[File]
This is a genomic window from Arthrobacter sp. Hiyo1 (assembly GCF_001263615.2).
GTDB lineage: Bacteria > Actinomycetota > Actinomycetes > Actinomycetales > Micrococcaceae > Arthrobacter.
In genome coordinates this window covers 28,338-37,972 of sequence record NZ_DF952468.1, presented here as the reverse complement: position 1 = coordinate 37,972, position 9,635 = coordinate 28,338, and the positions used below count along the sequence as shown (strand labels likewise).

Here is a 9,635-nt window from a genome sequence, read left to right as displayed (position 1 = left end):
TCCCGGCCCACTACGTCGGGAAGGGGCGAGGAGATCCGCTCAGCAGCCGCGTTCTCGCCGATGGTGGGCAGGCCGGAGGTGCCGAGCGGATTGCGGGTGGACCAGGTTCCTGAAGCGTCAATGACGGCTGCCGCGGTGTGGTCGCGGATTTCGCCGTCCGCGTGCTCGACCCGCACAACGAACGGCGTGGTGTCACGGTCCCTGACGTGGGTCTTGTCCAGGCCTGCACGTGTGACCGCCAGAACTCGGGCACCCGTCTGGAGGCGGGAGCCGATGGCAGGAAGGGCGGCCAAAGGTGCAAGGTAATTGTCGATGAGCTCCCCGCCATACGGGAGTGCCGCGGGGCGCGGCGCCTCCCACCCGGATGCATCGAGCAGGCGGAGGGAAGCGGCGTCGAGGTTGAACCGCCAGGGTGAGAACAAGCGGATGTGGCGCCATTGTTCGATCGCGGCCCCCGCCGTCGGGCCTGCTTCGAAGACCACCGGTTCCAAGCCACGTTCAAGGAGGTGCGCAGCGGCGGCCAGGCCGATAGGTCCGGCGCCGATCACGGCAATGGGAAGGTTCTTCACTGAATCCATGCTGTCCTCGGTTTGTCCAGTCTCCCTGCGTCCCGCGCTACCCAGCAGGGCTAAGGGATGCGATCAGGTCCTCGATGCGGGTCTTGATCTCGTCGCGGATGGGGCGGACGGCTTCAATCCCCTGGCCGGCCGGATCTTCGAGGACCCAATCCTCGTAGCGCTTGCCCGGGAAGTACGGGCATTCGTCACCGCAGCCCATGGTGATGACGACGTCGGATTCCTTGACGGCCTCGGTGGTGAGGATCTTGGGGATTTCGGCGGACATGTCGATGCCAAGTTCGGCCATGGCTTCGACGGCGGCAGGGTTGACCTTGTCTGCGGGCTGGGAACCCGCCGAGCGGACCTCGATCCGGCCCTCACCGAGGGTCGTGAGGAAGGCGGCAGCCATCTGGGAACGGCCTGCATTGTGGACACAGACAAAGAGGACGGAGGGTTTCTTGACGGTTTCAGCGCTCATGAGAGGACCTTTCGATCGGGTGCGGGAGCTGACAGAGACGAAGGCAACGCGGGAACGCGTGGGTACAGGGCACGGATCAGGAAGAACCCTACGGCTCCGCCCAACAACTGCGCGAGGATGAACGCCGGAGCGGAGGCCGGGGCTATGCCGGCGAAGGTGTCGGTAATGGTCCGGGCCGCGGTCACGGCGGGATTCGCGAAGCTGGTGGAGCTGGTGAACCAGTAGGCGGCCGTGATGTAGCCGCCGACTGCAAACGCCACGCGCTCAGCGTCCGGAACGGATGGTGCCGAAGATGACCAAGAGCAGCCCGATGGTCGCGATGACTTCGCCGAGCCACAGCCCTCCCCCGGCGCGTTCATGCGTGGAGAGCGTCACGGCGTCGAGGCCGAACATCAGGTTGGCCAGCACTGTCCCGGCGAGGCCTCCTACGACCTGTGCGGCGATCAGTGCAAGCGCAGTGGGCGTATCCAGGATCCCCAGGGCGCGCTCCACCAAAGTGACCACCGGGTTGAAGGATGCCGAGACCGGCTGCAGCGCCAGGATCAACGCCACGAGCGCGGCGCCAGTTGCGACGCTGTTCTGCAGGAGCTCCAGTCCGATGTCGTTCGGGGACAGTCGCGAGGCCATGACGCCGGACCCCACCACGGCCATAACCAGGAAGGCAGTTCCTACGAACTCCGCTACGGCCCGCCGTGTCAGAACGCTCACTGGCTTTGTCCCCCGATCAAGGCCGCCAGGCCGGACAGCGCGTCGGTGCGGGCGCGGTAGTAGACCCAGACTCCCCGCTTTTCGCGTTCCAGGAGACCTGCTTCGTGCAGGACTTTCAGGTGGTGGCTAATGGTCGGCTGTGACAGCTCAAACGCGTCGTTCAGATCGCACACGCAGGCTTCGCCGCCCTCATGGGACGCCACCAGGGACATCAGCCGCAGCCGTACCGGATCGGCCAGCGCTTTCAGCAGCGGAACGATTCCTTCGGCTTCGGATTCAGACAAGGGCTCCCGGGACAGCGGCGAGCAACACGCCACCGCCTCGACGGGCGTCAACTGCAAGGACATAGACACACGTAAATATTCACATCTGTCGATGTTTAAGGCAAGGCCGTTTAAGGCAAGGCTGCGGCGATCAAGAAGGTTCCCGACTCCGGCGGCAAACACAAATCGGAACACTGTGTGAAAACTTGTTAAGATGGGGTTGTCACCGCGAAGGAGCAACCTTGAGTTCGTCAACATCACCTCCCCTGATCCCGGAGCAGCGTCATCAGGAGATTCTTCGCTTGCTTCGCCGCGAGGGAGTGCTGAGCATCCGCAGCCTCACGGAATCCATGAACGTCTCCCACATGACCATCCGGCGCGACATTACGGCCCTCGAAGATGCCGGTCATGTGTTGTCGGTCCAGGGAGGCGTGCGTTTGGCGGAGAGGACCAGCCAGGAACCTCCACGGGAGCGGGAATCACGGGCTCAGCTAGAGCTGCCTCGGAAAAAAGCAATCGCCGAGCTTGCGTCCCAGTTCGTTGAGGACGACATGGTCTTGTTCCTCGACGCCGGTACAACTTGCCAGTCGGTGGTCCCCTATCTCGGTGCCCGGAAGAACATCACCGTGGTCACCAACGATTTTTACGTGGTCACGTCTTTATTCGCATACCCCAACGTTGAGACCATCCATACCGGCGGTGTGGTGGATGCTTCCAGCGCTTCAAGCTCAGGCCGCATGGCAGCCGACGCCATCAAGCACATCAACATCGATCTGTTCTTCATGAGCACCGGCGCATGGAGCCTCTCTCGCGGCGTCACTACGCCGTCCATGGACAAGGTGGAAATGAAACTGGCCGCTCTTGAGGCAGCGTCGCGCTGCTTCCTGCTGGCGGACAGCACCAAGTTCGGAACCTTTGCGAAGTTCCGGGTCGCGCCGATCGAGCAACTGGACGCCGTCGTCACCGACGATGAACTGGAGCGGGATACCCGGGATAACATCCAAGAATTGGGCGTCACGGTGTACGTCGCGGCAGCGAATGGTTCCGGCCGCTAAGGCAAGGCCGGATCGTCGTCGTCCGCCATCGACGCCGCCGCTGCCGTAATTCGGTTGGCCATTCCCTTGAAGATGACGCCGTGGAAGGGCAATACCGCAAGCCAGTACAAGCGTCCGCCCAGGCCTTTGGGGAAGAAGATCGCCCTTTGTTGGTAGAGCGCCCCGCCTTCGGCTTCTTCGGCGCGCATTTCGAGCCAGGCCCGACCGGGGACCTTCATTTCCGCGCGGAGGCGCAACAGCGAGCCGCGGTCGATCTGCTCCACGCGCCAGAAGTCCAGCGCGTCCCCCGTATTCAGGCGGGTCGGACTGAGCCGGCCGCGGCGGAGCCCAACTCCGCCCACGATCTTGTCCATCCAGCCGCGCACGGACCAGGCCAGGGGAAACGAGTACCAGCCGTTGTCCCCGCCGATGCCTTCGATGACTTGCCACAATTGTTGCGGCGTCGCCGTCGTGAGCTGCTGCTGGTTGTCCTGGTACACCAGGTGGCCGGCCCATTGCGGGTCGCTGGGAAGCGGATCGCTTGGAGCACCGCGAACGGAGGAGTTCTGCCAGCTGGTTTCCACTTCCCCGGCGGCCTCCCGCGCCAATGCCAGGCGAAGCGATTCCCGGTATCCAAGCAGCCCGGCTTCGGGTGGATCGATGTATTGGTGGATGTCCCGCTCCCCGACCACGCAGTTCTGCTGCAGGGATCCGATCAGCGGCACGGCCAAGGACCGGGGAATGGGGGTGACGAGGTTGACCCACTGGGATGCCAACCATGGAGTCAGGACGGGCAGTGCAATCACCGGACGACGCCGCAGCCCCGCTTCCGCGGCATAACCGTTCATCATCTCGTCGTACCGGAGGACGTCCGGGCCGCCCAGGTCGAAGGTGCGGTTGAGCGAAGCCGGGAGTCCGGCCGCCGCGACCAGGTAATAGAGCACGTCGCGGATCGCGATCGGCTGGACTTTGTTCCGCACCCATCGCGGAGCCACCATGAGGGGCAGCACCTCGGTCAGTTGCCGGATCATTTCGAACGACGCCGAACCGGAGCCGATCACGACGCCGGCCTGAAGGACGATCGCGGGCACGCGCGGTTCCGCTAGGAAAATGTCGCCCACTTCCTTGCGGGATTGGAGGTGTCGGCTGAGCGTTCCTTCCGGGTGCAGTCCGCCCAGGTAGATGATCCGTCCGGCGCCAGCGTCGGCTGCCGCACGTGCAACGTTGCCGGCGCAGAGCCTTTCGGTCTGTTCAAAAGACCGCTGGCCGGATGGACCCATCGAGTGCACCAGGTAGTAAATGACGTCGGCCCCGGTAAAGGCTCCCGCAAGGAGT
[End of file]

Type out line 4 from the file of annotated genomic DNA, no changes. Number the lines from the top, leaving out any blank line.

Here is a 9,635-nt window from a genome sequence, read left to right as displayed (position 1 = left end):